People there are very welcoming as well. They want the world to know them and they want to know the world. You’re not dealing with an unsophisticated people. You’re dealing with a very clever, smart, people who are hungry to learn and hungry to show themselves. It’s a very interesting, wonderful place. It’s not without it’s problems, but it has a huge amount going for it.


NJ: What is the first film you remember having a deep impact on you?


PB: A Matter of Life and Death, by Michael Powell and Emeric Pressburger. I think it may have been called Stairway to Heaven in America. I came home and I watched it on television one afternoon and got captivated by it. It wasn’t the type of film I imagined I would be captivated by, but I was. It had ideas in it that intrigued me and it was very visually impressive and vibrant, but it wasn’t conventional. I was probably about 16 at the time.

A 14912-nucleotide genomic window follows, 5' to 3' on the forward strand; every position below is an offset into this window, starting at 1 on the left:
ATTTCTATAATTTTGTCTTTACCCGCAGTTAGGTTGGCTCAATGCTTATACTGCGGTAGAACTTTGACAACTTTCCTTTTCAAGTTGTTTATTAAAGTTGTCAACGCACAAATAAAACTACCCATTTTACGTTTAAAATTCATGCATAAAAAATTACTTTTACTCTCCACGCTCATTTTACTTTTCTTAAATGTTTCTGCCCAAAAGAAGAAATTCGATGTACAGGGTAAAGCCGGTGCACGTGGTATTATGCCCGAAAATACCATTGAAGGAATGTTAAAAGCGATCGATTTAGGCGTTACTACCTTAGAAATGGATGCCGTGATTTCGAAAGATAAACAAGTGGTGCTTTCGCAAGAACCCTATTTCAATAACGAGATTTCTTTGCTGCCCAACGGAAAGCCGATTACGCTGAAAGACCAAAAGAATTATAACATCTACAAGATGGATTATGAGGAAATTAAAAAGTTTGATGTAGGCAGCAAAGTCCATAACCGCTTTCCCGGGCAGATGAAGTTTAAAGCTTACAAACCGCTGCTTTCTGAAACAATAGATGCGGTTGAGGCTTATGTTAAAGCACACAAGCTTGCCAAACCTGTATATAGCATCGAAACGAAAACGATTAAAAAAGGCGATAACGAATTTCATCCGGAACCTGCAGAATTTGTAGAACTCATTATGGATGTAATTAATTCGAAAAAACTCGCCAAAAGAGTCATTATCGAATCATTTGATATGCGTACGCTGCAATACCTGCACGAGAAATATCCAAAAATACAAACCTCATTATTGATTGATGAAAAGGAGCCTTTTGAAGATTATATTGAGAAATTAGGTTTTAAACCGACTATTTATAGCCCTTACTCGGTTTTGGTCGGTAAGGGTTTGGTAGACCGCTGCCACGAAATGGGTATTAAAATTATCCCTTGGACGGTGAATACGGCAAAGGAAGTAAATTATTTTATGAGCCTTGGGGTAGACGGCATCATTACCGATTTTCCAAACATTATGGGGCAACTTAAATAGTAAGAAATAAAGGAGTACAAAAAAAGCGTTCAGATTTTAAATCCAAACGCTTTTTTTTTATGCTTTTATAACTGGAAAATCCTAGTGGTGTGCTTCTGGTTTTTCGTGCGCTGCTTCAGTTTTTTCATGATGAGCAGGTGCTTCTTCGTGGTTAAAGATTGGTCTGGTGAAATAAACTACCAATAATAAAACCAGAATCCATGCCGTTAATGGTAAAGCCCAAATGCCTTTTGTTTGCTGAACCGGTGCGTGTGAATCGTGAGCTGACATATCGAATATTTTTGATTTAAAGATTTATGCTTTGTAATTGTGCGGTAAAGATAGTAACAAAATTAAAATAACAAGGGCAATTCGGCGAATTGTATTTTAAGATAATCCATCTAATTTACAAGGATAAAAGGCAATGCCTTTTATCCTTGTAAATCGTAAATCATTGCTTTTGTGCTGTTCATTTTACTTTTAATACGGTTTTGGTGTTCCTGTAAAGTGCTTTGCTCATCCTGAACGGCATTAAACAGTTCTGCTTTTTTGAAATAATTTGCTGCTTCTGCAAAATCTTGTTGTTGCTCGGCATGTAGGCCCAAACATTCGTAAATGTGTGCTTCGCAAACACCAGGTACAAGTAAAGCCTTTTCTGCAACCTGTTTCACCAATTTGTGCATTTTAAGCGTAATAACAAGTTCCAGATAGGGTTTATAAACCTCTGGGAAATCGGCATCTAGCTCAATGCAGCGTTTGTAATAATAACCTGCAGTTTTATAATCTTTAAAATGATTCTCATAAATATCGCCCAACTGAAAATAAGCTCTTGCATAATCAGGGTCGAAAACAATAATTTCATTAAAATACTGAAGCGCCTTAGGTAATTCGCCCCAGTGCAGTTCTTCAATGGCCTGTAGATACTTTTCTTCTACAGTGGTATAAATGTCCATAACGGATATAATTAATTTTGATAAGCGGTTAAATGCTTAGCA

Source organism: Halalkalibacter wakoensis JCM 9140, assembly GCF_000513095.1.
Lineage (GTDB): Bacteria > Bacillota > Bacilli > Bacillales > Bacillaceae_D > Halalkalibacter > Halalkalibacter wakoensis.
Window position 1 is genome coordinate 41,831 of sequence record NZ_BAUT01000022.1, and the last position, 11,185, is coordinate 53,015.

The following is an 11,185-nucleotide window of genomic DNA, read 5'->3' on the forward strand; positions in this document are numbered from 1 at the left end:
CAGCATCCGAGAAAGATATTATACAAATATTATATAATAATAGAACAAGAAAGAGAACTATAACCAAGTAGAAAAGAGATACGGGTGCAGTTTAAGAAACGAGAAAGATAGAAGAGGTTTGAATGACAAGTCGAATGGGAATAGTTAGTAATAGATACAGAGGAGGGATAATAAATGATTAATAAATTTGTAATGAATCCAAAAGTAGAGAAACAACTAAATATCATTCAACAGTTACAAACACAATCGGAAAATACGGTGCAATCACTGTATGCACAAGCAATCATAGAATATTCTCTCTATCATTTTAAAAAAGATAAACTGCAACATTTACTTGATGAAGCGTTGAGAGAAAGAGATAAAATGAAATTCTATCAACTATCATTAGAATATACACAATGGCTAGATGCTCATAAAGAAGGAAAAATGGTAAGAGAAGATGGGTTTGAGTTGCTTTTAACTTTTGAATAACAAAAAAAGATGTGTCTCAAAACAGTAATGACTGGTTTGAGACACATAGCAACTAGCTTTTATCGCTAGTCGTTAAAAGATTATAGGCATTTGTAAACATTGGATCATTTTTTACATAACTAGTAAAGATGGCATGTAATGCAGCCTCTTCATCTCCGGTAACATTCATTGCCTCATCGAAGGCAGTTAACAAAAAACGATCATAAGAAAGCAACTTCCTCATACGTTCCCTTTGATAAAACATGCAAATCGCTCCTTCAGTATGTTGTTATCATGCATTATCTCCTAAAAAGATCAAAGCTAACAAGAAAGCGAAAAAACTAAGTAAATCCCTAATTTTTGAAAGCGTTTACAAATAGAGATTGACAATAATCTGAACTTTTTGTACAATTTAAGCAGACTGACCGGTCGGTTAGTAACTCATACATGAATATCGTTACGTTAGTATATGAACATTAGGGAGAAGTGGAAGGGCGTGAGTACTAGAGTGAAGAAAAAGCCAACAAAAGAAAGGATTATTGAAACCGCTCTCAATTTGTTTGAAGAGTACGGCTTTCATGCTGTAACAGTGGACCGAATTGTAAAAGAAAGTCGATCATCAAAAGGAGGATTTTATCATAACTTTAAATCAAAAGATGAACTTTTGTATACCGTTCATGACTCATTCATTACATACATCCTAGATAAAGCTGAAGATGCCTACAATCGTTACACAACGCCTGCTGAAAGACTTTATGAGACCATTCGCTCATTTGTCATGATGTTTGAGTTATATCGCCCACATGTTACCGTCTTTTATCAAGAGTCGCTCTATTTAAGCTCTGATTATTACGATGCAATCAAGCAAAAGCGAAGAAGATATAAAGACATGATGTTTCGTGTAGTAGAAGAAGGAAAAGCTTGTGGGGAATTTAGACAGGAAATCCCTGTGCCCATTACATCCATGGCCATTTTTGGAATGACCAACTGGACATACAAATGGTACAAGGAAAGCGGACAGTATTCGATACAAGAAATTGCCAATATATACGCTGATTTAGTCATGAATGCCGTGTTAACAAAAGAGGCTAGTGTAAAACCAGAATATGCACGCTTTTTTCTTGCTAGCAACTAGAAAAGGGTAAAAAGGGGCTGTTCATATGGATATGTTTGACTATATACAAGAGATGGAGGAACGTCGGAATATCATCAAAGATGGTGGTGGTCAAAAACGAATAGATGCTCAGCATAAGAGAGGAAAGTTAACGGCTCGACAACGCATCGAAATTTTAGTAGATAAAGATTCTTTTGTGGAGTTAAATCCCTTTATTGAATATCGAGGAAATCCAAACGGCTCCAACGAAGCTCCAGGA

‘Viva’ Film Still


NJ: If you weren’t a filmmaker, what would you be?


PB: A health and safety officer. I have a bad habit of seeking out danger and pitfalls and trying to fix them before they become a problem. It’s a sort of slightly anal pursuit that doesn’t reflect well on my character. But yeah, health and safety officer.


NJ: That’s interesting…


PB: No, I wouldn’t have been, but I think I have an aptitude for it. I’m not sure what I would have done actually. I’ve been doing film for so long, I don’t know what I would do. I think I probably would be making something of some sort. When I discovered what it’s like to make something and complete something, that sort of structure became very embedded in me.


NJ: I believe that creating is kind of the essence of humans.